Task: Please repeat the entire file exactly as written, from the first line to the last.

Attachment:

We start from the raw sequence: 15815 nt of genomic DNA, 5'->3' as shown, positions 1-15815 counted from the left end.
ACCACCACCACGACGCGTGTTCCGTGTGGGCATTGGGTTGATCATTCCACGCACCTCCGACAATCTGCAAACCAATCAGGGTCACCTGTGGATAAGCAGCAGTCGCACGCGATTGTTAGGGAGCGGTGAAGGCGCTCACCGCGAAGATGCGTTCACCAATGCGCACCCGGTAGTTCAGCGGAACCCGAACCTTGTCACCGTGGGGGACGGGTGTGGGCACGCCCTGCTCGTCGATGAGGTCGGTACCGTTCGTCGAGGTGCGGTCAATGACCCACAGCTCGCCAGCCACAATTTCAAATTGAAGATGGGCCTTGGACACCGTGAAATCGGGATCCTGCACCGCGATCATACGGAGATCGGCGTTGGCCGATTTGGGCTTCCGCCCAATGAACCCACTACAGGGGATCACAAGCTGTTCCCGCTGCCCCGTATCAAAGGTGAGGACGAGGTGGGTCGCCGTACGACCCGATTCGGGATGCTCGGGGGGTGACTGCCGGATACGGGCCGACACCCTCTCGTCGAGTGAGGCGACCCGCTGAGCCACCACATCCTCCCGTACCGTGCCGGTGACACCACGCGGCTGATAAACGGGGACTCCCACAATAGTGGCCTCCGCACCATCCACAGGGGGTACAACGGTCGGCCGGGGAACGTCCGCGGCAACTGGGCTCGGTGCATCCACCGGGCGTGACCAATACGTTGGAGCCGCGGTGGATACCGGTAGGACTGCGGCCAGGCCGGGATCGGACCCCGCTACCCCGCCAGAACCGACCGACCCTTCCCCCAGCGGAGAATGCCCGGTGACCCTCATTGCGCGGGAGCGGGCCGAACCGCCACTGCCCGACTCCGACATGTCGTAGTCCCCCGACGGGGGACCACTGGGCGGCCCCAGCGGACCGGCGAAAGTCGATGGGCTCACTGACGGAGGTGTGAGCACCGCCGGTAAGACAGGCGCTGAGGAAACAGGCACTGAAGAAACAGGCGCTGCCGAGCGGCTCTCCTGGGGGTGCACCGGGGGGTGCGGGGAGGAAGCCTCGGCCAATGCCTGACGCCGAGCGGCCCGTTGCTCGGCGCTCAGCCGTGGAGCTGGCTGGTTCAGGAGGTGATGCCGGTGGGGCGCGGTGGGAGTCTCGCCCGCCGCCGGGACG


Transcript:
We start from the raw sequence: 15815 nt of genomic DNA, 5'->3' as shown, positions 1-15815 counted from the left end.
ACCACCACCACGACGCGTGTTCCGTGTGGGCATTGGGTTGATCATTCCACGCACCTCCGACAATCTGCAAACCAATCAGGGTCACCTGTGGATAAGCAGCAGTCGCACGCGATTGTTAGGGAGCGGTGAAGGCGCTCACCGCGAAGATGCGTTCACCAATGCGCACCCGGTAGTTCAGCGGAACCCGAACCTTGTCACCGTGGGGGACGGGTGTGGGCACGCCCTGCTCGTCGATGAGGTCGGTACCGTTCGTCGAGGTGCGGTCAATGACCCACAGCTCGCCAGCCACAATTTCAAATTGAAGATGGGCCTTGGACACCGTGAAATCGGGATCCTGCACCGCGATCATACGGAGATCGGCGTTGGCCGATTTGGGCTTCCGCCCAATGAACCCACTACAGGGGATCACAAGCTGTTCCCGCTGCCCCGTATCAAAGGTGAGGACGAGGTGGGTCGCCGTACGACCCGATTCGGGATGCTCGGGGGGTGACTGCCGGATACGGGCCGACACCCTCTCGTCGAGTGAGGCGACCCGCTGAGCCACCACATCCTCCCGTACCGTGCCGGTGACACCACGCGGCTGATAAACGGGGACTCCCACAATAGTGGCCTCCGCACCATCCACAGGGGGTACAACGGTCGGCCGGGGAACGTCCGCGGCAACTGGGCTCGGTGCATCCACCGGGCGTGACCAATACGTTGGAGCCGCGGTGGATACCGGTAGGACTGCGGCCAGGCCGGGATCGGACCCCGCTACCCCGCCAGAACCGACCGACCCTTCCCCCAGCGGAGAATGCCCGGTGACCCTCATTGCGCGGGAGCGGGCCGAACCGCCACTGCCCGACTCCGACATGTCGTAGTCCCCCGACGGGGGACCACTGGGCGGCCCCAGCGGACCGGCGAAAGTCGATGGGCTCACTGACGGAGGTGTGAGCACCGCCGGTAAGACAGGCGCTGAGGAAACAGGCACTGAAGAAACAGGCGCTGCCGAGCGGCTCTCCTGGGGGTGCACCGGGGGGTGCGGGGAGGAAGCCTCGGCCAATGCCTGACGCCGAGCGGCCCGTTGCTCGGCGCTCAGCCGTGGAGCTGGCTGGTTCAGGAGGTGATGCCGGTGGGGCGCGGTGGGAGTCTCGCCCGCCGCCGGGACG